After the third time – The Eater, if not Chaotic Evil (or an equivalent), will go through an alignment change if it wasn't triggered by the first or second time. The alignment change as specified above will be preferrably towards chaotic but could also be towards evil. The Eater has a high chance of contracting an insanity. Finally, the Eater has a small chance of being possessed by an evil spirit. The Eater now prefers humanoid flesh to all others. Few Asuramancers will go beyond this point.

After the fourth time – The Eater, if not Chaotic Evil (or an equivalent), will go through a second alignment change. This alignment change will be preferrably towards evil but could be towards chaotic. The Eater contracts an insanity if the previous rituals have not caused one yet or the Eater has a moderate chance of getting a second insanity. If the Eater already has two insanities from this ritual he has a small chance of getting a third but cannot contract a fourth yet. The Eater has a moderate chance of being possessed by an evil spirit. The Eater now has an uncontrollable craving for humanoid flesh and will need to be actively restrained when in the presence of humanoid bodies to avoid feeding.

After the fifth time – The Eater, if not Chaotic Evil (or an equivalent) will go through a third alignment change. This alignment change will be preferrably towards evil but could be towards chaotic as well. The Eater now contracts a second insanity if he hasn't already. If the Eater already has a second insanity he has a moderate chance of getting a third or a small chance of getting a fourth. The Eater has a moderate chance of being possessed by an evil spirit. The Eater's physical appearance is starting to warp. The Eater now is plagued by an insatiable hunger for humanoid flesh and must be restrained at most times to avoid attacking and eating humanoids (It's safe to talk to him if he has a full stomach, that's it). It is extremely rare to find a Asuramancer who will go beyond this point.

After the sixth time – This ritual has a small chance of killing the Eater. At the conclusion of the ritual, the surviving Eater is now Chaotic Evil (or an equivalent). The Eater now has four insanities, induced from these rituals. The Eater emerges possessed by an evil spirit. The Eater's physical appearance is very warped and vaguely demonic. The Eater has little humanity left and is basically a monster whether or not the evil spirit is removed.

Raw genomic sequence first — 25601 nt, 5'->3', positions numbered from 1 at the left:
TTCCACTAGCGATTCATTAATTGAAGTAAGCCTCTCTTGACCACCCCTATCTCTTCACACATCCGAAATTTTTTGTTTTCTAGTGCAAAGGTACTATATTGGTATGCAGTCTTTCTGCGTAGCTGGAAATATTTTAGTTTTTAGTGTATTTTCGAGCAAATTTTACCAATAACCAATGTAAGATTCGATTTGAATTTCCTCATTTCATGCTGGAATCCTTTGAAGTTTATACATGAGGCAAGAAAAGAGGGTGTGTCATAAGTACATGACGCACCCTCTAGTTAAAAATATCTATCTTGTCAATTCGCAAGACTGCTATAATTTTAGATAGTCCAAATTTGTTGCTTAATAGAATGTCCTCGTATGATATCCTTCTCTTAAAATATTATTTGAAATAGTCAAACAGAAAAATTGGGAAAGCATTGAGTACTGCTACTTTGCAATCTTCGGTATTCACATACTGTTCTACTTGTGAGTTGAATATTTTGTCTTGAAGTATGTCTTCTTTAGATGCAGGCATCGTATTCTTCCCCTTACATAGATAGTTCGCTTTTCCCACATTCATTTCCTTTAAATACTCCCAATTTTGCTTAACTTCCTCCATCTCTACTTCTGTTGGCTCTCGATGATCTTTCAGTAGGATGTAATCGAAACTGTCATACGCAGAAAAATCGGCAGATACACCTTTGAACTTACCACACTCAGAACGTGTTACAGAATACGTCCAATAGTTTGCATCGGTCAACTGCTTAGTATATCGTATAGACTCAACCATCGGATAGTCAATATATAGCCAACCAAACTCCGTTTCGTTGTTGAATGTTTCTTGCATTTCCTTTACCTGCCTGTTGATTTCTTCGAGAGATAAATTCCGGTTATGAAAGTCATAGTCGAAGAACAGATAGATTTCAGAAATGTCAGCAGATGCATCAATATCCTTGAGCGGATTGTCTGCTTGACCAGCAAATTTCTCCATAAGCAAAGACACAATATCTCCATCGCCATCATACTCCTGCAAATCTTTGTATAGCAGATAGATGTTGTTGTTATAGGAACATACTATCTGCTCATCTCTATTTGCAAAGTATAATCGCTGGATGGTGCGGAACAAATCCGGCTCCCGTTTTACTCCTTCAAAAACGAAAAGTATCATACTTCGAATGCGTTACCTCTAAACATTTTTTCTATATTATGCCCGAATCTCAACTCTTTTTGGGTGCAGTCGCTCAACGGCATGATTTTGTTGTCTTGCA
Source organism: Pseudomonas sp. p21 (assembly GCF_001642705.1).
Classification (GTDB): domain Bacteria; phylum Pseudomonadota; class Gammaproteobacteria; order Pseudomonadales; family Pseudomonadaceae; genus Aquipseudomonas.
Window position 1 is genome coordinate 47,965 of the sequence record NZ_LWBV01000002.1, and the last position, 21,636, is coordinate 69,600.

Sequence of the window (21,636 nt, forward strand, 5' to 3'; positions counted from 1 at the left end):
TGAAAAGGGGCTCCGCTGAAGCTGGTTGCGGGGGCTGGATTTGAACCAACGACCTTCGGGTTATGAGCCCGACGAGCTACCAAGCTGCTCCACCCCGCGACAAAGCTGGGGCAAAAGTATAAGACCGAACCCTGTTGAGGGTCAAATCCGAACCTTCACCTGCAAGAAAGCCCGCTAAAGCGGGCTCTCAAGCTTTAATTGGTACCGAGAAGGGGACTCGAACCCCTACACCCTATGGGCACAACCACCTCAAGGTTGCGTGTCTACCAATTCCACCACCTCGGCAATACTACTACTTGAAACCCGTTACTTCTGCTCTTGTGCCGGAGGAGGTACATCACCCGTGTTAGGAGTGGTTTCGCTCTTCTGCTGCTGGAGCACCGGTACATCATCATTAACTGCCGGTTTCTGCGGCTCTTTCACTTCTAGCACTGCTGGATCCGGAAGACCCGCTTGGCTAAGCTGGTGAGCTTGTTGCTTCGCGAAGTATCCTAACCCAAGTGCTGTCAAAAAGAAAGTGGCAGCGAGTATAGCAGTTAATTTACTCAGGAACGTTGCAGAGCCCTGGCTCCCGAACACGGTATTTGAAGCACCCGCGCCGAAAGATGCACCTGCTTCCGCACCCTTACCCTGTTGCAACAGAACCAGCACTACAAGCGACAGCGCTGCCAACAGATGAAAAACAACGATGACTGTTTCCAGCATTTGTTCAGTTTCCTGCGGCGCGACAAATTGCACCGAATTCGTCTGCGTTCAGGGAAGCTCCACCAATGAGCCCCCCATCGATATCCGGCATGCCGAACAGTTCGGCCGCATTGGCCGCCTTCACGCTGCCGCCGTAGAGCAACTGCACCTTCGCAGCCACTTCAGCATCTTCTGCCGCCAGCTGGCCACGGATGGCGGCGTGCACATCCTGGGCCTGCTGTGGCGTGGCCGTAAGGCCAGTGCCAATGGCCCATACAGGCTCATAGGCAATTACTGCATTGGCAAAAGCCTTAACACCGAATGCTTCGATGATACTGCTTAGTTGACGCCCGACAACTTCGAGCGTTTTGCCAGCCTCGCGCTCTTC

After the seventh time – This ritual has a moderate chance of killing the Eater. At the conclusion of the ritual the surviving Eater has five insanities, is possessed by an evil spirit, and for all intents and purposes counts as a demon. The Eater's physical appearance is very demonic. Someone getting to this stage is almost unheard of... it's something of legend.

The eighth ritual – kills the Eater... everytime.

If possessed by an evil spirit – There are probably other guides out there that you might want to use at this point to determine what happens here. However, the jist is that the evil spirit will attempt to use the Eater to do some damage in one way or another. The spirit can be banished, exorcised, or otherwise trapped. When that occurs the Eater returns to his old, ahem, new self.

Here is a list of possible spirits you might want to use:

  1. The Warmonger – this spirit is the essence of non-functional mindless aggression. The possessed Eater will try to destroy everyone and everything in it's path. If the Eater were properly bound during the ceremony, this spirit might act docile until the host is freed.

  2. The Traitor – this spirit is very subtle, and possibly the most dangerous. The Eater will act just like he always has only perhaps a little more sedate than usual. At some time in the near future will do something to try to kill everyone around him, like poisoning food or a well or lighting the buildings on fire, or maybe more extravagent like summoning a demon lord.

  3. The Shrieker – this spirit is the most obvious and will shriek and wail until removed from the host. The shrieking makes eating or drinking impossible for the host and if the spirit isn't expelled in a number of days the shrieker will leave taking the host's life as it goes.

  4. The Psychic – this spirit has it's own set of psionic powers and uses them to abuse the locals.

Insanities -

You most likely have better reference material, than what I mention here and I encourage you to use other Stolen submissions, role-playing references, or psychology text books. However, that being said there are a few insanities I think deserve special mention. If you don't understand what I'm referring to below please consult other sources for full definitions, etc.